We usually do ours on Zoom, although I think we will change to Facebook next time. It’s really interesting to chat to people, to see them face to face, and as you say, they can be from anywhere, all over. We try and vary up the days and times so that if someone is in Australia or they are in the states, they can still join in. But some of their concerns or the things they raise are not at all what I would have imagined. And I think that probably means that I should perhaps do that a little bit more often.

Jamie: I think it’s like when you go and do a cross stitch workshop. I’ve taught cross stitch loads of times, and you get past this point of when you’re actually teaching people, and then everyone’s in the zone and they’re practicing, and that’s when you get underneath the surface and the other stuff comes out. And I just think that we all have to have those conversations more than once. I’ve got a friend called Annie who runs a cross stitch business called Stitchfinity, and she’s also a bit of a business coach. She has another project called Hustle well where she helps crafty entrepreneurs as well. And she and I meet once a month for like an hour on Zoom and just talk around the houses. And it’s like business therapy.

It’s like we’re both therapists for each other because we’ve both got loads of experience and we just talk about whatever’s on our minds, and it’s just been so good to do that. And we don’t necessarily come away with any tangible realizations, but just the fact that you’ve talked about stuff and people have helped you triangulate and make you realize that you’re not going mad by yourself, even that’s a worthwhile exercise.

Gail: Absolutely. And I think most businesses, particularly craft businesses, do have the same basic concerns. How do I contact people? How do I get my product or my name out there? How do I cost? All those sort of things are quite universal, aren’t they?

Jamie: Yeah. How do I fight the algorithm when it makes me do stuff that I don’t do? And what are the truths that hold out? If I may offer one solid piece of marketing advice to anybody listening, it’s get an email list. If you’ve got a business and you want to connect with customers, have some kind of sign up form on your website or a link via your social media? Because that’s permission marketing. That way you’re talking to people who want to hear from you, and those are the people most likely to be your, let’s call them, 1000 true fans.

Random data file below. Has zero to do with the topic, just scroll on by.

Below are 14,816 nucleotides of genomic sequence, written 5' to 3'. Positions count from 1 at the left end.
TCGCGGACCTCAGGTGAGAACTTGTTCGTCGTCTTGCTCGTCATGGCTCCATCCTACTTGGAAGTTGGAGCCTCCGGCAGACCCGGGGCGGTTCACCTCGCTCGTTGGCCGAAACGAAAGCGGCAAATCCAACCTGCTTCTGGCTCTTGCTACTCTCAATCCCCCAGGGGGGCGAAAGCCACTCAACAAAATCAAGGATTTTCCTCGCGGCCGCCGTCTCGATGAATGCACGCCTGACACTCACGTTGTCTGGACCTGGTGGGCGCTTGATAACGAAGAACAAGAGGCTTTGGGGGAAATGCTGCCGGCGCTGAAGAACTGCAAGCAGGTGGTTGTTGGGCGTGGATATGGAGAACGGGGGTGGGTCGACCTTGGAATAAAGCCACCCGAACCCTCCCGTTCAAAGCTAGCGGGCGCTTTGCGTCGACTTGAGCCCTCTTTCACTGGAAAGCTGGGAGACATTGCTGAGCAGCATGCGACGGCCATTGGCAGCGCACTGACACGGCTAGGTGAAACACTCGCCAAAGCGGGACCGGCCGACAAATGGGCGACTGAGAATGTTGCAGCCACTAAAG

That philosophy that says you don’t need a million followers. I’ve got over 40,000 followers on Instagram, but I don’t make 40,000 pounds a year. So effectively, it’s like, not worth it. But my email list is people who are interested in what I have to say and are more in tune with what I’m offering. And so for any person, it doesn’t matter if you do one email every six months to four people, those four people are going to like to hear from you. And I think that’s an old school truth that still holds true today.

Gail: I think it is. And I think speaking to our students, because we do have professional practice modules in our higher courses, so we ask them to put together a business idea to cost it and that kind of thing. And speaking to them, I’m always amazed really that they think that for every action that there’s somehow a quantifiable amount of money that comes back, because there isn’t. Sometimes you just have to put yourself out there and hope that you resonate with someone. And of course, as you say, you can narrow that down somewhat. But really it’s very hard to say. I know if I spend all afternoon, for example, recording a podcast that it will bring me an x amount of pounds. It’s just not quantifiable in that way, is it?

Jamie: Yeah, no, I think you’re right. I think sometimes we get just this false idea as well. Like I can talk about the Kickstarter success that I had when I launched the magazine and how I sent out the first email and I woke up the next morning, I’d have raised 1000 pounds and my goal was 6000 pounds. But in the end I raised 14,000 pounds. And that all sounds marvellous taken out of context, but it doesn’t talk about the preceding ten years.

I’d been kind of like posting things and trying to send emails to people and all of that sort of stuff. We all have this sort of naive idea and I think sometimes it is really hard to qualify these things. Like you say, podcasts in particular are quite a sort of amorphous thing where it’s almost like you’ve got to think of it as a bit of a hobby because it’s the only way you would carry on doing it because it’s such a long term game.

If you’re lucky, you can align yourself with some sponsors who might pay you to do it, but it is very hard to make that tangible link unless you’re. I think sometimes the only people who I think do well in this kind of game are people who are selling kits because at every single layer there’s a little margin to be made.